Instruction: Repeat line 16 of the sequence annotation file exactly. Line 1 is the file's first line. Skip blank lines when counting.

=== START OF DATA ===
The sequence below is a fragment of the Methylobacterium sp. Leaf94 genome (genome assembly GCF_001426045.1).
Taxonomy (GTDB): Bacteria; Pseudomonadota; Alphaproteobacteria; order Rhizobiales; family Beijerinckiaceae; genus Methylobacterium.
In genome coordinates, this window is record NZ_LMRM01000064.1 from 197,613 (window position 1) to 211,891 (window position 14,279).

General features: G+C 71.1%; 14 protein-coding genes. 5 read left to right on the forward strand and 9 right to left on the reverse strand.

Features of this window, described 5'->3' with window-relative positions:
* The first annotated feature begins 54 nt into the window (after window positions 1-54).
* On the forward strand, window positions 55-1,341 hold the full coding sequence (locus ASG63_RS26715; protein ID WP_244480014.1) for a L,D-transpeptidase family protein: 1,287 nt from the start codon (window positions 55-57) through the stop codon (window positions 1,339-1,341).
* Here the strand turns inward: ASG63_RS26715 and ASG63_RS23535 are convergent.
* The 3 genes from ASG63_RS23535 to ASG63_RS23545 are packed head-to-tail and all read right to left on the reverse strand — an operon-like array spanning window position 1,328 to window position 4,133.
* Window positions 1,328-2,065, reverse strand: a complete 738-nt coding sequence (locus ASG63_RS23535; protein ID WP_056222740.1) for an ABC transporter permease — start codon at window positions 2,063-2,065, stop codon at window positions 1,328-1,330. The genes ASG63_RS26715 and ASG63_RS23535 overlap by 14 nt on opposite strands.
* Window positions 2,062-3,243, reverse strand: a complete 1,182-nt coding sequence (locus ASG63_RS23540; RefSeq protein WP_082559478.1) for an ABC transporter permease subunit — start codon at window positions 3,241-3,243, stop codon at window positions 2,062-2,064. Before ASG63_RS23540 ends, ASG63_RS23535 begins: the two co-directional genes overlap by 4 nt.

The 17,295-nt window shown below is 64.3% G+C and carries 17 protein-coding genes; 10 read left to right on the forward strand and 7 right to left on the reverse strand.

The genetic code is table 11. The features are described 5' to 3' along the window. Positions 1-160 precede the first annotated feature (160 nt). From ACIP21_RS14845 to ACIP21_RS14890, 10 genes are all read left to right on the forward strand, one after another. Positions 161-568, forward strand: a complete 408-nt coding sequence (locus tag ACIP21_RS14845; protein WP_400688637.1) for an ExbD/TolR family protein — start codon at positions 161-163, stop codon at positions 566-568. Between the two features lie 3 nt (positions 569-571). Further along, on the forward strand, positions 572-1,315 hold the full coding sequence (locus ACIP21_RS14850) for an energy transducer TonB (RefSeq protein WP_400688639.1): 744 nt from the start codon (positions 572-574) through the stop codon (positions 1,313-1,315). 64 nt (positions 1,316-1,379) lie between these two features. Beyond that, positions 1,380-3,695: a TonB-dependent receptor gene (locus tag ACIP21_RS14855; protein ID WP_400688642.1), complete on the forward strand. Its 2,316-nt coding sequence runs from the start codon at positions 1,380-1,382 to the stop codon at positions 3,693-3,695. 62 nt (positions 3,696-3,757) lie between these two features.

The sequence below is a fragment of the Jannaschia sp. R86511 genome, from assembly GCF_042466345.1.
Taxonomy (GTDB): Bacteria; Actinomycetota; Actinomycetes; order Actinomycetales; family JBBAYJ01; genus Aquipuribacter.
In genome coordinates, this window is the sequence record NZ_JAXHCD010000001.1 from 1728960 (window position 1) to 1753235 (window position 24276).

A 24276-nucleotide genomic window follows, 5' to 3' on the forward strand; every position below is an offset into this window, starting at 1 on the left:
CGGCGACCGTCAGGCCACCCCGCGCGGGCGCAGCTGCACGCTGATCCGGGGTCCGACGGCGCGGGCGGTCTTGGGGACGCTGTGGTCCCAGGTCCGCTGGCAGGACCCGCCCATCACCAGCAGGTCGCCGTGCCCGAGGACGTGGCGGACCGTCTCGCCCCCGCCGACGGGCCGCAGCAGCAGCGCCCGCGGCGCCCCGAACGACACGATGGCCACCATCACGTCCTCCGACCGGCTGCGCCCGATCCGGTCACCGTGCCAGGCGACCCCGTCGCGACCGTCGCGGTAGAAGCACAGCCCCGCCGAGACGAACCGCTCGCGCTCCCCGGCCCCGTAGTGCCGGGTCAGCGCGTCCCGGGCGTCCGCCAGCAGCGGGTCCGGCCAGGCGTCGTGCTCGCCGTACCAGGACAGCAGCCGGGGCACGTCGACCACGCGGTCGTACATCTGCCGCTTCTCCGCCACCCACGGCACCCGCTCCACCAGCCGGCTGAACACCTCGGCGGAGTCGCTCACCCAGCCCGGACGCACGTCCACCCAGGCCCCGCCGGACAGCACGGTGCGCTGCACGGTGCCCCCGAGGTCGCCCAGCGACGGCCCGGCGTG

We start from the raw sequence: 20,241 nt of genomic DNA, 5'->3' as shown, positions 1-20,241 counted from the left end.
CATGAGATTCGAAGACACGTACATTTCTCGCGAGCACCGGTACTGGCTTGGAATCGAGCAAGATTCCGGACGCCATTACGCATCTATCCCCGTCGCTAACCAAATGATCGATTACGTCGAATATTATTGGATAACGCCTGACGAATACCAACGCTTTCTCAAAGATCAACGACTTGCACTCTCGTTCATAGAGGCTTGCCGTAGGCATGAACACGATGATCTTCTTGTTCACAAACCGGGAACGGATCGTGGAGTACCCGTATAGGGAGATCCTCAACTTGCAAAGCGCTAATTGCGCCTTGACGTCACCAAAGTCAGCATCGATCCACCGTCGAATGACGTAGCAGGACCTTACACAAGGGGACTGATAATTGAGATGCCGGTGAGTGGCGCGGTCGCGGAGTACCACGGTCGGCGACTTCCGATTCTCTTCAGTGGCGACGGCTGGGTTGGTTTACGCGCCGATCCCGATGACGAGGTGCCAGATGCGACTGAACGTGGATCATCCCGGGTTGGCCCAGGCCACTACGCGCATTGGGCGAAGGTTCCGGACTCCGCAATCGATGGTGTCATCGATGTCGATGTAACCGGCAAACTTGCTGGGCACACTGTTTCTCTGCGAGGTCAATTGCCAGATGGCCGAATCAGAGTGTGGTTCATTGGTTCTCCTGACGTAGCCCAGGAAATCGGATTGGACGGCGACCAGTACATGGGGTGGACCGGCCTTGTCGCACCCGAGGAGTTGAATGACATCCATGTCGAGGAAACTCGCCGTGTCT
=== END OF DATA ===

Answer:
In genome coordinates, this window is the sequence record NZ_JAXHCD010000001.1 from 1728960 (window position 1) to 1753235 (window position 24276).